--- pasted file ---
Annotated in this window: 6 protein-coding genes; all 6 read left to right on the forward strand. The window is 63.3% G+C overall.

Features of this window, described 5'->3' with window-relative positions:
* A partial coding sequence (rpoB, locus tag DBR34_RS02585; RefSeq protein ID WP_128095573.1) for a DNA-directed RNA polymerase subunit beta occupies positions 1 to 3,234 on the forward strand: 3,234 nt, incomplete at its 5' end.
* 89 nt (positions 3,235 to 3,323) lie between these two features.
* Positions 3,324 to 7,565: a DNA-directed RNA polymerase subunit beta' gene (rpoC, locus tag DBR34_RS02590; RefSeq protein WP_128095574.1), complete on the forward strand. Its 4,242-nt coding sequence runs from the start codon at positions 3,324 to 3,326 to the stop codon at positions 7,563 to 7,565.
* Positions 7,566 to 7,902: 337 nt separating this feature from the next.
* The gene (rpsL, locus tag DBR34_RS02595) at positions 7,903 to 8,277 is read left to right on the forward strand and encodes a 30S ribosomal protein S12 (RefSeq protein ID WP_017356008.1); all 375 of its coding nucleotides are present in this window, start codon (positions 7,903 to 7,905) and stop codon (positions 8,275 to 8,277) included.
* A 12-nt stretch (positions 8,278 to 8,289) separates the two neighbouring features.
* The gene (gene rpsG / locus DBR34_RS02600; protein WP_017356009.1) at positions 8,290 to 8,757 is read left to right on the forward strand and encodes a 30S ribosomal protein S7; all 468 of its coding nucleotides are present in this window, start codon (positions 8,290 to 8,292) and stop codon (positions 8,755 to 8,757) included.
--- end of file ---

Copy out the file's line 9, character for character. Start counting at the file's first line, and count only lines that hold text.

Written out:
* The gene (gene rpsG / locus DBR34_RS02600; protein WP_017356009.1) at positions 8,290 to 8,757 is read left to right on the forward strand and encodes a 30S ribosomal protein S7; all 468 of its coding nucleotides are present in this window, start codon (positions 8,290 to 8,292) and stop codon (positions 8,755 to 8,757) included.